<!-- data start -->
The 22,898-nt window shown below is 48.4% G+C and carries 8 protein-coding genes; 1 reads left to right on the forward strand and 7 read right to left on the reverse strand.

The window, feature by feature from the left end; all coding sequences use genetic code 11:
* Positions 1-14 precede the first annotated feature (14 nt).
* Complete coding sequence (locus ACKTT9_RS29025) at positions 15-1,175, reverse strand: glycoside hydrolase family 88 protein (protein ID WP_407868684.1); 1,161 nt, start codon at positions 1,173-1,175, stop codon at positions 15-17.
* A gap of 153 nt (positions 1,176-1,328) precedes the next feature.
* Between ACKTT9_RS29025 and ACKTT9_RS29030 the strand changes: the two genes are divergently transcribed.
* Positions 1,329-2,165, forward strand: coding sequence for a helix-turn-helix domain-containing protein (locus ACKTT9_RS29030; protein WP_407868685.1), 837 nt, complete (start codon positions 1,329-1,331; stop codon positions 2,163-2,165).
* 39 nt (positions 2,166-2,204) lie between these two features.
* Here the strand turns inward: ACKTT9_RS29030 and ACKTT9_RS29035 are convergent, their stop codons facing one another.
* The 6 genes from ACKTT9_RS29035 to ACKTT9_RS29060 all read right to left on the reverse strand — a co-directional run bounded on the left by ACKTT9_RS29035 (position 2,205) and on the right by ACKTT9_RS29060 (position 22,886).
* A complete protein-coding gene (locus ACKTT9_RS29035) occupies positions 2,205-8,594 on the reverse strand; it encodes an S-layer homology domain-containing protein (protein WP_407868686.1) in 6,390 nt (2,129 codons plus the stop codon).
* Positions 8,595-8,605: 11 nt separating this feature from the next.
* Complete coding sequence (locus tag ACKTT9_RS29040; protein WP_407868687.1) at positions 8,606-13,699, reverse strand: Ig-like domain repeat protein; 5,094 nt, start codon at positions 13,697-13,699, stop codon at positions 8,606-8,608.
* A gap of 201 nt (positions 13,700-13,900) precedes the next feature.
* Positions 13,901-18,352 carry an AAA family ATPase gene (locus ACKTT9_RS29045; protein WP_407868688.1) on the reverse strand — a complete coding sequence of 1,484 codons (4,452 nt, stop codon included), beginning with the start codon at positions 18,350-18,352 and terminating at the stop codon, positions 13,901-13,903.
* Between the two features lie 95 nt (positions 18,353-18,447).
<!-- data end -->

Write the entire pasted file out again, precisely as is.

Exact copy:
The 22,898-nt window shown below is 48.4% G+C and carries 8 protein-coding genes; 1 reads left to right on the forward strand and 7 read right to left on the reverse strand.

The window, feature by feature from the left end; all coding sequences use genetic code 11:
* Positions 1-14 precede the first annotated feature (14 nt).
* Complete coding sequence (locus ACKTT9_RS29025) at positions 15-1,175, reverse strand: glycoside hydrolase family 88 protein (protein ID WP_407868684.1); 1,161 nt, start codon at positions 1,173-1,175, stop codon at positions 15-17.
* A gap of 153 nt (positions 1,176-1,328) precedes the next feature.
* Between ACKTT9_RS29025 and ACKTT9_RS29030 the strand changes: the two genes are divergently transcribed.
* Positions 1,329-2,165, forward strand: coding sequence for a helix-turn-helix domain-containing protein (locus ACKTT9_RS29030; protein WP_407868685.1), 837 nt, complete (start codon positions 1,329-1,331; stop codon positions 2,163-2,165).
* 39 nt (positions 2,166-2,204) lie between these two features.
* Here the strand turns inward: ACKTT9_RS29030 and ACKTT9_RS29035 are convergent, their stop codons facing one another.
* The 6 genes from ACKTT9_RS29035 to ACKTT9_RS29060 all read right to left on the reverse strand — a co-directional run bounded on the left by ACKTT9_RS29035 (position 2,205) and on the right by ACKTT9_RS29060 (position 22,886).
* A complete protein-coding gene (locus ACKTT9_RS29035) occupies positions 2,205-8,594 on the reverse strand; it encodes an S-layer homology domain-containing protein (protein WP_407868686.1) in 6,390 nt (2,129 codons plus the stop codon).
* Positions 8,595-8,605: 11 nt separating this feature from the next.
* Complete coding sequence (locus tag ACKTT9_RS29040; protein WP_407868687.1) at positions 8,606-13,699, reverse strand: Ig-like domain repeat protein; 5,094 nt, start codon at positions 13,697-13,699, stop codon at positions 8,606-8,608.
* A gap of 201 nt (positions 13,700-13,900) precedes the next feature.
* Positions 13,901-18,352 carry an AAA family ATPase gene (locus ACKTT9_RS29045; protein WP_407868688.1) on the reverse strand — a complete coding sequence of 1,484 codons (4,452 nt, stop codon included), beginning with the start codon at positions 18,350-18,352 and terminating at the stop codon, positions 13,901-13,903.
* Between the two features lie 95 nt (positions 18,353-18,447).